Animal digging in yard or next to house

It’s one thing if animals want to invade your yard and eat your plants; you can always replace plants if you have to. It’s an entirely different thing if an animal invades with the intent to dig holes in the yard or next to the house. There’s already something sinister about a strange burrow along the back steps or next to the deck, but the seriousness of the situation grows when you realize the kind of damage wildlife may be doing to your buildings or landscape.

Can I fill holes dug by animals?

Holes in the yard can be filled, but it is pointless to do so until the offending animal has been trapped and removed from the area. It is also just a temporary fix unless you install an exclusion fence or take care of the things that drew the animal to your yard in the first place. Animals like readily available sources of food, so some may be drawn to gardens while others may be after the insects and worms that enjoy living in lush grass. Some animals come to your property because pet food or garbage isn’t sealed up well at night. These are easy fixes, and ones that can make a big difference in how often you have to remove nuisance wildlife.

The holes next to the house, however, can provide a different problem. Every home is different, but a hole along your foundation is never a good thing. It might not seem like a woodchuck or armadillo, or any burrowing creature would be able to damage your home, but digging is what these animals do, and if their burrows become extensive enough, your foundation may be at risk. Or, if a wild animal has a burrow system under a deck or shed, that animal could be chewing on support beams buried in the ground.

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How can I remove hole-digging animals?

So now what? You’ve got an animal invader that might be causing expensive damage to your home, and it’s not in a convenient place for you to try and catch it. You may be tempted to put out poison or otherwise try and kill the furry burrower, but these two options are usually advised against. There are some states and counties where killing an animal is the required removal method, but this is something best left to a wildlife professional, who can catch the animal and have it humanely euthanized. Poison, which is a horrible way for any creature to die, may make your problem even worse. If the animal eats enough poison to kill it, it will most likely die deep in one of its tunnels. The end result is a horrible smell of decay around your home, and the only way to eliminate the odor is to find the body and remove it. When an animal has dug along a foundation or under a deck, this project is almost impossible. There is always a chance the animal won’t eat enough poison to die, either. In this case, the critter will become sick and once it recovers, it will be much less likely to fall for poison bait a second time.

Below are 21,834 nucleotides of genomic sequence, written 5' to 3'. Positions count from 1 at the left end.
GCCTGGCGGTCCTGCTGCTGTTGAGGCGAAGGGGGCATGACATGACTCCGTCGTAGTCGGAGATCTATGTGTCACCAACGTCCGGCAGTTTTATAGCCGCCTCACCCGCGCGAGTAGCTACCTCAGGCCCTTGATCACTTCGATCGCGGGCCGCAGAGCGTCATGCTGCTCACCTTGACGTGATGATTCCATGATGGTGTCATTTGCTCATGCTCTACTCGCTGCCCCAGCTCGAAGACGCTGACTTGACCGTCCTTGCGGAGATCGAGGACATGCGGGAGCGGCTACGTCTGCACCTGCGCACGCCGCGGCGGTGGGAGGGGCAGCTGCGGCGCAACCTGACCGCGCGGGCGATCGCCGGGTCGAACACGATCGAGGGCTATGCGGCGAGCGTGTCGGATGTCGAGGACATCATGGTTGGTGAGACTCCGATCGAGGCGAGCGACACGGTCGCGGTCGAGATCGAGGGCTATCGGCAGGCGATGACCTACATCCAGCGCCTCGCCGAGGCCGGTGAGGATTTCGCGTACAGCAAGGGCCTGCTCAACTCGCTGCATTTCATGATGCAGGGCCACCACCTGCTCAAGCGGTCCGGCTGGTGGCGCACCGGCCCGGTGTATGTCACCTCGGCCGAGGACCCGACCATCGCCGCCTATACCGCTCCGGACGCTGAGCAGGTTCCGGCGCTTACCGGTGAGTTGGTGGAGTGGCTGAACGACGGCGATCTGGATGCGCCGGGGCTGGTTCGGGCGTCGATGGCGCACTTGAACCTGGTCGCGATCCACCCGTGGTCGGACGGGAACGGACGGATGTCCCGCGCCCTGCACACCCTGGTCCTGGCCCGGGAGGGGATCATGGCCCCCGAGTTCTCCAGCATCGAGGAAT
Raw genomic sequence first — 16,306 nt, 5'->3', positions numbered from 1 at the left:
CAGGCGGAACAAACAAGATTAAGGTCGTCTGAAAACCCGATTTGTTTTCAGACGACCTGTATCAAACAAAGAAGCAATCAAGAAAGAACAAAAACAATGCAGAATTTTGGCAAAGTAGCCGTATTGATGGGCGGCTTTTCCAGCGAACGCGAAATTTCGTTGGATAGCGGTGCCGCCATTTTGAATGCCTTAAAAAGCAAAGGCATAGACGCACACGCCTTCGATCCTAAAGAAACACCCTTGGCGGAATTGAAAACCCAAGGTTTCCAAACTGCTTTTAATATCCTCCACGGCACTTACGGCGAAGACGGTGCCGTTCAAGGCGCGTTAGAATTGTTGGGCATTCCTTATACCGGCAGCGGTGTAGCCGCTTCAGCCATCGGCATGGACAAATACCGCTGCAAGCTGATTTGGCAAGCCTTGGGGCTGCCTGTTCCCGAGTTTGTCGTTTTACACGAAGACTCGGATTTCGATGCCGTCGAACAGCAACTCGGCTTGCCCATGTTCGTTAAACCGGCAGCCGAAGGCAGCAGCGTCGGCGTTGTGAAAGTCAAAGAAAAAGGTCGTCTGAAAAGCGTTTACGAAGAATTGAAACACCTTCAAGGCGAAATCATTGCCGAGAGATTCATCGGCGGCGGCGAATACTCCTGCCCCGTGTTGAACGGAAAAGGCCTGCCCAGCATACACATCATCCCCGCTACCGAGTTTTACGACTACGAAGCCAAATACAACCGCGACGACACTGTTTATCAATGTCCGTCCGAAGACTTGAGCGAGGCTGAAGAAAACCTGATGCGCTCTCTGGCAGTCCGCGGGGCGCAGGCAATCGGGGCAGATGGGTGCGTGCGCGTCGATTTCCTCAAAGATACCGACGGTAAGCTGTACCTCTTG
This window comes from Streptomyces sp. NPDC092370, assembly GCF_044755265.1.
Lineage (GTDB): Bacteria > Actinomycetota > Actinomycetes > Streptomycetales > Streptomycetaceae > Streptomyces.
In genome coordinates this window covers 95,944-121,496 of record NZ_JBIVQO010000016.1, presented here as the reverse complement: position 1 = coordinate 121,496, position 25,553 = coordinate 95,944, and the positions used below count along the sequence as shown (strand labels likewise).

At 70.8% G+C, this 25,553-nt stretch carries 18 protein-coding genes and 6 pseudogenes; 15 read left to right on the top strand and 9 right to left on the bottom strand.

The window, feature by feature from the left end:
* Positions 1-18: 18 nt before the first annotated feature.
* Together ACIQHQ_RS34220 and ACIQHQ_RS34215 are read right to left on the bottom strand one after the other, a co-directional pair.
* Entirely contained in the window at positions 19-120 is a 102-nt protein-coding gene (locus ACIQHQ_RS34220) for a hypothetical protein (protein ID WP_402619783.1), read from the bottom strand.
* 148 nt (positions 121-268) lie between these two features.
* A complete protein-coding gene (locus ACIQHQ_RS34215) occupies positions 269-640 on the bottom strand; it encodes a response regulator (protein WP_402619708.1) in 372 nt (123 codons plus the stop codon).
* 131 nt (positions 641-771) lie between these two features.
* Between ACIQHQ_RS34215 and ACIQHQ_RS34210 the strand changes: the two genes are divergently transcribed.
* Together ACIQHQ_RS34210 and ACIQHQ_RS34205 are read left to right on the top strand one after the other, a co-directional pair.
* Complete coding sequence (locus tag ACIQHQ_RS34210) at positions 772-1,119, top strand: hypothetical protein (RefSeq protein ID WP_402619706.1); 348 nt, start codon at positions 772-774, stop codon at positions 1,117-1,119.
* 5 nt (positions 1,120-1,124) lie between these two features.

Hands down, the best way to get rid of animals that are digging in your yard or along your home is to hire a professional. A qualified technician will be able to come out, assess the damage, and set up traps to remove the animal(s) responsible. A professional will also make sure the animal is handled as humanely as possible even if laws require it to be put down after the process. Remember, just because nuisance wildlife makes you angry or is causing a problem, that is no reason to mistreat them during the removal process. These animals aren’t encroaching on your property to spite you, they simply want to live in a safe, warm, rich environment. You might even want to consider it a compliment they find your yard so appealing.

In closing, take care of the things you can take care of: remove any pet food, garbage, or other food sources from your property. If you have gardens, enclose them. Keep your grass short to discourage bugs and insects from setting up shop, and fence off any water sources. Once you’ve taken those steps, it is time to call in the professionals to remove the bigger critters and repair any damage they might have caused.

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